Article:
Did Jesus leave his weapons behind Hacksaw-Ridge-style?

    In Philippians chapter 2, Paul exhorts his readers to imitate Christ in his humility, just as Christ imitates God. This is one Paul’s most beautiful, poetic descriptions of Christ and is known to the early church as the Kenosis Hymn (kenosis is the Greek word for “emptying”). 

Adopt the attitude that was in Christ Jesus:

Though he was in the form of God,
he did not consider being equal with God something to exploit.
But he emptied himself
by taking the form of a slave
and by becoming like human beings.
When he found himself in the form of a human,
he humbled himself by becoming obedient to the point of death,
even death on a cross.
Therefore, God highly honored him
and gave him a name above all names,
so that at the name of Jesus everyone
in heaven, on earth, and under the earth might bow
and every tongue confess that
Jesus Christ is Lord, to the glory of God the Father.  (Philippians 2:5-11, CEB)

    This hymn is a beautiful, poetic thesis showing that God is humble just like Jesus, not that Jesus is humble unlike God. If that surprises you, it should. It was a major revelation to the early church, as well, and is the reason this passage became one of the earliest hymns and creeds in Christianity. Paul is proclaiming that Jesus is the manifestation of God’s humility. To imitate Jesus is to imitate God himself. Jesus is the proof that to act like a servant is godlikeness (just like God would do). 

jesus = godgod = jesus.png

    So how did we get the traditional message from this passage? It depends on just a few words. The first word that lends itself to contrasting Jesus and God is the word “though” in the first line (verse 6). When Paul says, “Though he was in the form of God…” it's easy to take that to mean, “Although Jesus was God…he decided to not act like God (by being humble).” I suspect many of us have read it this way. And this is unfortunate, because Paul’s point is quite the opposite. Taking a look at this same passage in the ESV, NIV and KJV translations, we find they all use the word “Who” instead of “Though.” So, verse 6 is meant to define Jesus (“who was in the form of God”) not to set him out as different from God. Continuing in verse 6, some translations give the impression that Jesus held equality with God lightly or that he decided to leave behind his God-like superpowers during his earthly tour of duty. Or to continue with the military metaphor, that Jesus decided to go to the battlefield without his weapons (like the main character in Mel Gibson’s Hacksaw Ridge).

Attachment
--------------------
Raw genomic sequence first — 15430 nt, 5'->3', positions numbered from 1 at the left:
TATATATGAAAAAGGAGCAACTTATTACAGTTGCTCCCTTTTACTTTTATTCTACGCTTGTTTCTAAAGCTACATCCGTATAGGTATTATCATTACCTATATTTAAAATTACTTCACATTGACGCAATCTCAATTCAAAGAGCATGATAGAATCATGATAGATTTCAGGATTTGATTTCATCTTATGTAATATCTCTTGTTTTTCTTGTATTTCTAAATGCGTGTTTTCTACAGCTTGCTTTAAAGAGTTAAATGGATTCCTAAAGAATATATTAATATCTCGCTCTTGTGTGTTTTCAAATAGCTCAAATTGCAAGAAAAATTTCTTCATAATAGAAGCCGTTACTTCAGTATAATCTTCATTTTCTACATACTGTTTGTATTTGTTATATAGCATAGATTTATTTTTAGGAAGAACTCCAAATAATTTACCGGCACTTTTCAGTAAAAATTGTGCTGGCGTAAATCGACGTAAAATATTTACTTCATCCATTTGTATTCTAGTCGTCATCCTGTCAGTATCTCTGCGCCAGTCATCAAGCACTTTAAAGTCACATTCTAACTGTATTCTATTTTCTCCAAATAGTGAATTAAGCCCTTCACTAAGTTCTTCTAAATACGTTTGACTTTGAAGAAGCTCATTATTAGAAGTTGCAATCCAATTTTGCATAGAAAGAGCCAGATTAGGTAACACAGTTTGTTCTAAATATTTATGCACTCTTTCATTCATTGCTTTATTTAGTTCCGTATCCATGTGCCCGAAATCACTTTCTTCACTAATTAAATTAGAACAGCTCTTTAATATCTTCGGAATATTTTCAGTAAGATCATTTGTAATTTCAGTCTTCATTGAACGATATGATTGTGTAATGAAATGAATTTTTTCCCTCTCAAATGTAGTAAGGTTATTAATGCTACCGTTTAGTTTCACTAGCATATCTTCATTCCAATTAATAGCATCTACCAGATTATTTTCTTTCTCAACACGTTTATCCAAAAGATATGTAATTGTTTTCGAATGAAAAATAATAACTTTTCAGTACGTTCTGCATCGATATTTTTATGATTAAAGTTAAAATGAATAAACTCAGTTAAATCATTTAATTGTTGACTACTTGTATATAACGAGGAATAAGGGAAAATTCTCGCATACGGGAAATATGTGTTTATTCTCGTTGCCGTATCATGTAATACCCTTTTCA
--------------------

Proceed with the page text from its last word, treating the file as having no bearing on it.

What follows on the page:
The following verse (7) appears to validate this understanding: “But he emptied himself…” (The phrase “he emptied himself” is the Greek word keno, meaning “to empty,” which is where the title of this hymn comes from.) If we read the “But” at the beginning of verse 7 as contrasting what God (or Jesus) did with who God is, then the verse amplifies the Jesus vs. God contrast. But if we read the “But” as contrasting with the phrase “thought it not robbery” in verse 6 (as the KJV renders it), then it highlights the contrast between thought and reality. In other words, how we thought of God and what God actually did were different. We thought he’d do what our conception of a god should do (punish, get angry, control, decree, slam his fist down, etc.), but what he actually did was empty himself and become a servant.